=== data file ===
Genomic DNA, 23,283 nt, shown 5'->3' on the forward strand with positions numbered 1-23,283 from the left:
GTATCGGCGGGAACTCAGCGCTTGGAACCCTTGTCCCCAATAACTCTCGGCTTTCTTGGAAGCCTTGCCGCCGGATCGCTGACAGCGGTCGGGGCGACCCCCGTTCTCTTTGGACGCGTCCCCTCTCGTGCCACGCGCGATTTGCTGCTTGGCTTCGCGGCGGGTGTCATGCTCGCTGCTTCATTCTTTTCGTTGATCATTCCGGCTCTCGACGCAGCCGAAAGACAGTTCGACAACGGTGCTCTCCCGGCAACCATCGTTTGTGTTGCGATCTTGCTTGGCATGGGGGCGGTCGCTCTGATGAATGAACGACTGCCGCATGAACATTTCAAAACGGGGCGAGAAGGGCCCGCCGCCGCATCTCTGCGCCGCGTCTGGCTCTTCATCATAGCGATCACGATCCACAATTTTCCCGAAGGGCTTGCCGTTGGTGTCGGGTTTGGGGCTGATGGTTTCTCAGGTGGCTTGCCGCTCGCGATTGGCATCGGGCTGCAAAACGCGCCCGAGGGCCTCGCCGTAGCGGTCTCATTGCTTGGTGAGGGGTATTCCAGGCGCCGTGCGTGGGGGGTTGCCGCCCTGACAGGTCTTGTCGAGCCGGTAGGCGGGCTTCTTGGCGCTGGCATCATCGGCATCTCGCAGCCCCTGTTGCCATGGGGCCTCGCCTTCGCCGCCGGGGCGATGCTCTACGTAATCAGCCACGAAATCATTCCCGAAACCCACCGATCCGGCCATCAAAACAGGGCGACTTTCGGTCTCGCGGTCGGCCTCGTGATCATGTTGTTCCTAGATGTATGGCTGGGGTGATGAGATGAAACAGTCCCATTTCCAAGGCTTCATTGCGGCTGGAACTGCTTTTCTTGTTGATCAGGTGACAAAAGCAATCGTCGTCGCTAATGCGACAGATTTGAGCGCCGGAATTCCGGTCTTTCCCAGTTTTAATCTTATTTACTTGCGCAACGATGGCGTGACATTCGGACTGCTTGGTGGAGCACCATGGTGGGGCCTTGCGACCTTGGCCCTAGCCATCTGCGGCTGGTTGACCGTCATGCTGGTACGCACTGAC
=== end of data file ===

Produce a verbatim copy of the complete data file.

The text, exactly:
Genomic DNA, 23,283 nt, shown 5'->3' on the forward strand with positions numbered 1-23,283 from the left:
GTATCGGCGGGAACTCAGCGCTTGGAACCCTTGTCCCCAATAACTCTCGGCTTTCTTGGAAGCCTTGCCGCCGGATCGCTGACAGCGGTCGGGGCGACCCCCGTTCTCTTTGGACGCGTCCCCTCTCGTGCCACGCGCGATTTGCTGCTTGGCTTCGCGGCGGGTGTCATGCTCGCTGCTTCATTCTTTTCGTTGATCATTCCGGCTCTCGACGCAGCCGAAAGACAGTTCGACAACGGTGCTCTCCCGGCAACCATCGTTTGTGTTGCGATCTTGCTTGGCATGGGGGCGGTCGCTCTGATGAATGAACGACTGCCGCATGAACATTTCAAAACGGGGCGAGAAGGGCCCGCCGCCGCATCTCTGCGCCGCGTCTGGCTCTTCATCATAGCGATCACGATCCACAATTTTCCCGAAGGGCTTGCCGTTGGTGTCGGGTTTGGGGCTGATGGTTTCTCAGGTGGCTTGCCGCTCGCGATTGGCATCGGGCTGCAAAACGCGCCCGAGGGCCTCGCCGTAGCGGTCTCATTGCTTGGTGAGGGGTATTCCAGGCGCCGTGCGTGGGGGGTTGCCGCCCTGACAGGTCTTGTCGAGCCGGTAGGCGGGCTTCTTGGCGCTGGCATCATCGGCATCTCGCAGCCCCTGTTGCCATGGGGCCTCGCCTTCGCCGCCGGGGCGATGCTCTACGTAATCAGCCACGAAATCATTCCCGAAACCCACCGATCCGGCCATCAAAACAGGGCGACTTTCGGTCTCGCGGTCGGCCTCGTGATCATGTTGTTCCTAGATGTATGGCTGGGGTGATGAGATGAAACAGTCCCATTTCCAAGGCTTCATTGCGGCTGGAACTGCTTTTCTTGTTGATCAGGTGACAAAAGCAATCGTCGTCGCTAATGCGACAGATTTGAGCGCCGGAATTCCGGTCTTTCCCAGTTTTAATCTTATTTACTTGCGCAACGATGGCGTGACATTCGGACTGCTTGGTGGAGCACCATGGTGGGGCCTTGCGACCTTGGCCCTAGCCATCTGCGGCTGGTTGACCGTCATGCTGGTACGCACTGAC